FORT SAM HOUSTON, Texas (Army News Service, Jan. 12, 2007) -
By Elaine Wilson, fort Sam Houston Public Information Office
Jorge DeLeon may have lost a leg in the war, but he never lost a desire to serve his country.
Two years after his military aspirations were crushed by an anti-tank mine, DeLeon is back in Army service - this time as a Department of Defense civilian.
The former sergeant is the second civil service employee hired at Fort Sam Houston through the Army Wounded Warrior Program, and the first amputee. The program, dubbed AW2, is designed for Soldiers severely wounded in the Global War on Terrorism. AW2 provides information and assistance to aid Soldiers and their families through the recovery process and beyond, from medical evacuation to reintegration into the work force.
"We continue to work closely with managers to locate employment opportunities at Fort Sam Houston that match the skills of the many wounded warriors in our area," said Sharon Ferguson, director of the Civilian Personnel Advisory Center here. "Commanders and managers are encouraged to use all available tools to provide employment opportunities for these courageous Soldiers."
DeLeon, the newest edition to the Fort Sam Houston Police Department, is now at work at Fort Sam Houston as a radio operator.
"I'm very happy to be working here," DeLeon said. "I'm not doing exactly what I want, but it's close."
DeLeon would have preferred to remain a Soldier. The 33-year-old joined in 2001 after eight years on the police force in Puerto Rico.
Deployed before, the former infantryman deployed to Afghanistan in April 2004, with the 25th Infantry out of Schofield Barracks, Hawaii.
Just a few weeks in country, DeLeon and his unit were on their way back to camp after a patrol through the region. DeLeon was driving a Humvee, the lead vehicle of the convoy.
As they neared the camp, the sergeant noticed a strange sight, a funeral in progress in the middle of the desert, not far from the entrance to the base. "Usually, no one is out there. But, that day, there were more than 50 people at a funeral. I immediately thought something was wrong."
DeLeon told the lieutenant in the Humvee his suspicions, and at that moment, the Humvee ran over an anti-tank mine.
"It was like slow motion," he said. "The Humvee lifted about 12 feet in the air before it fell."
The dashboard crushed DeLeon to his seat. His fellow Soldiers raced to pull him out. As he lay on the ground, he felt no pain - until he looked down. The bone on his left leg protruded from his skin and his right leg was gone.
"Then the pain hit me. I was conscious the whole time. On the way to the hospital, all I could thing about was my wife and kids," said the father of three children ages 5, 3, and 1. "I didn't want to die."
Having taken the full brunt of the mine, DeLeon was the only one injured in the explosion.
He underwent a long, painful recovery at Walter Reed Army Medical Center. His desire to stay in the Army and support of his family kept him on the path to recovery. He finished his treatment and was soon on his way back to Schofield Barracks to join his unit - under one condition. He had to pass a PT test.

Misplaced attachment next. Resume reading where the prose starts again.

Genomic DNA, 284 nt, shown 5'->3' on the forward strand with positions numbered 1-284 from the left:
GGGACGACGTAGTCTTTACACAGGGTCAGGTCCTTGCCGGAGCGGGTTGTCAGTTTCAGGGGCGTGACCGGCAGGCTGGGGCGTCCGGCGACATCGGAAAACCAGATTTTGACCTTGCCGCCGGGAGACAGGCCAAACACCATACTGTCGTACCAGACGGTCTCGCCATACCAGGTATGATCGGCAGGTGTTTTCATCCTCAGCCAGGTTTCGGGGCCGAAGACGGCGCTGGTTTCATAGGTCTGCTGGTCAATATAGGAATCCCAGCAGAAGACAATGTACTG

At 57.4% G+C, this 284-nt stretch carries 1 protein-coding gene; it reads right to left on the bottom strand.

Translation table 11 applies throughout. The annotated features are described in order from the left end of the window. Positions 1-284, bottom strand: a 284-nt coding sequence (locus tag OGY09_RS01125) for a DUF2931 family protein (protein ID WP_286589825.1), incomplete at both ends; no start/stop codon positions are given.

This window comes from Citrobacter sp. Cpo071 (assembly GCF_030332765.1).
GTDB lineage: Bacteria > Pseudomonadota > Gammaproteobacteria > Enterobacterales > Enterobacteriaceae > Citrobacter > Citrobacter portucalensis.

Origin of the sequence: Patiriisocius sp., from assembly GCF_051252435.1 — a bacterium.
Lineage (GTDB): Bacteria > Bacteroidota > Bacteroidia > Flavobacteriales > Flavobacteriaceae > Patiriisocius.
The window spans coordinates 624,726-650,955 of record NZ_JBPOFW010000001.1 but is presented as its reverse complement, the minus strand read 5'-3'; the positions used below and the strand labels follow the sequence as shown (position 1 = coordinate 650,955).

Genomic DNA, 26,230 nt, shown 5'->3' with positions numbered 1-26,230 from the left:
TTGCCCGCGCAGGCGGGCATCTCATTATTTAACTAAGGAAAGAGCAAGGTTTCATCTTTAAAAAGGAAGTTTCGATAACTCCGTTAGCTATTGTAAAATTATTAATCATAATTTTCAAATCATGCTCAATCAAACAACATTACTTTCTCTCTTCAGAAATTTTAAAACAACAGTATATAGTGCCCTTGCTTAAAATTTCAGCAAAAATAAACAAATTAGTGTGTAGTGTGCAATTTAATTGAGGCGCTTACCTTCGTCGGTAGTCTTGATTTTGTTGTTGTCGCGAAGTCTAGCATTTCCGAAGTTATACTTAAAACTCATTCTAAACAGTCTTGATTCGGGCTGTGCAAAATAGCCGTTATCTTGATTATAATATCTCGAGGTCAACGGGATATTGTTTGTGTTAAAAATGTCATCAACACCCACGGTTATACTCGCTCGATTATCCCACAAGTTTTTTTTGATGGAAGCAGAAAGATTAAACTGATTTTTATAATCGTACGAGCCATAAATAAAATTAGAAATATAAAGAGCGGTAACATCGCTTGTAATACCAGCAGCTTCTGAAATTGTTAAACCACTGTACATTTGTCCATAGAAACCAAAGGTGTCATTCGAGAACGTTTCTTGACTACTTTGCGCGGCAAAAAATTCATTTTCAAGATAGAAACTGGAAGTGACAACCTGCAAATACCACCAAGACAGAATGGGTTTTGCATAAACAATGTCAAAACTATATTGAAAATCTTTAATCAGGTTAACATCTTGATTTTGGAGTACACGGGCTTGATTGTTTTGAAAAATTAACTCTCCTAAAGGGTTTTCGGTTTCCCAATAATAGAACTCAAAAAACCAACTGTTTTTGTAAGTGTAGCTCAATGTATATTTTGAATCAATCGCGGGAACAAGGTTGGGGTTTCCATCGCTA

Fitted with the latest in prosthesis, a computerized leg, DeLeon could walk, bike, drive, do just about anything - but run. Despite extensive running training at Brooke Army Medical Center, he was unable to pass the test and was medically retired in March.
"I really loved the Army, loved the pride of the infantry," DeLeon said. "I'm able to do anything in my mind and heart, but my disability prevents me from doing it all."
Disappointed that his military dream was over, DeLeon turned to a former passion - law enforcement. An eight-year veteran of the force prior to the military, DeLeon tapped into his experience and applied for a job with the police department at Fort Sam Houston.
Between his military and police experience, disability aside, DeLeon was a perfect fit. He started working as a radio operator last month.
"He's doing a fine job," said Master Sgt Troy Brumley, DeLeon's supervisor. "His background in law enforcement is a real asset. If we get a few more like him, we won't turn it down."
Ferguson said she will continue to encourage wounded warriors to apply. "We are pleased with our success thus far, but recognize that there are many more positions that can be filled with wounded warriors. Our experience is that the brave warriors with whom we have worked truly exemplify the AW2 vision: 'Our Wounded Warriors and their families are self sufficient, contributing members of our community; living and espousing the Warrior Ethos knowing our Army and Nation remembers there selfless sacrifice.'"
Ah, but as always, there is MORE to the story.
Who would have ever envisioned that 11 operations and less than a year later Jorge DeLeon would be all pumped to participate in the Los Angeles Marathon on March 6? He had come to compete in the hand-crank wheelchair division of the 26.2-mile race that weaves through the City of Angels' downtown streets.
Who would have imagined that he would be one of the participants in Soldier Ride - a cross-country bike ride of wounded warriors to raise funds to assist their fellow wounded?
DeLeon served with the 1st Brigade/504th Infantry Regiment of the 82nd Airborne. He logged a total of 71 jumps. As a paratrooper, he went to Kosovo and Macedonia and did his first tour in Afghanistan. He served with the 506th Infantry (Air Assault) based at Camp Greaves on the DMZ in Korea. He finally served with the 25th ID, which sent him to Afghanistan the second time around.
The pride and determination that Jorge DeLeon exhibits can be a lesson to each of us! I'm proud to live in a country with such fine citizens at Jorge DeLeon.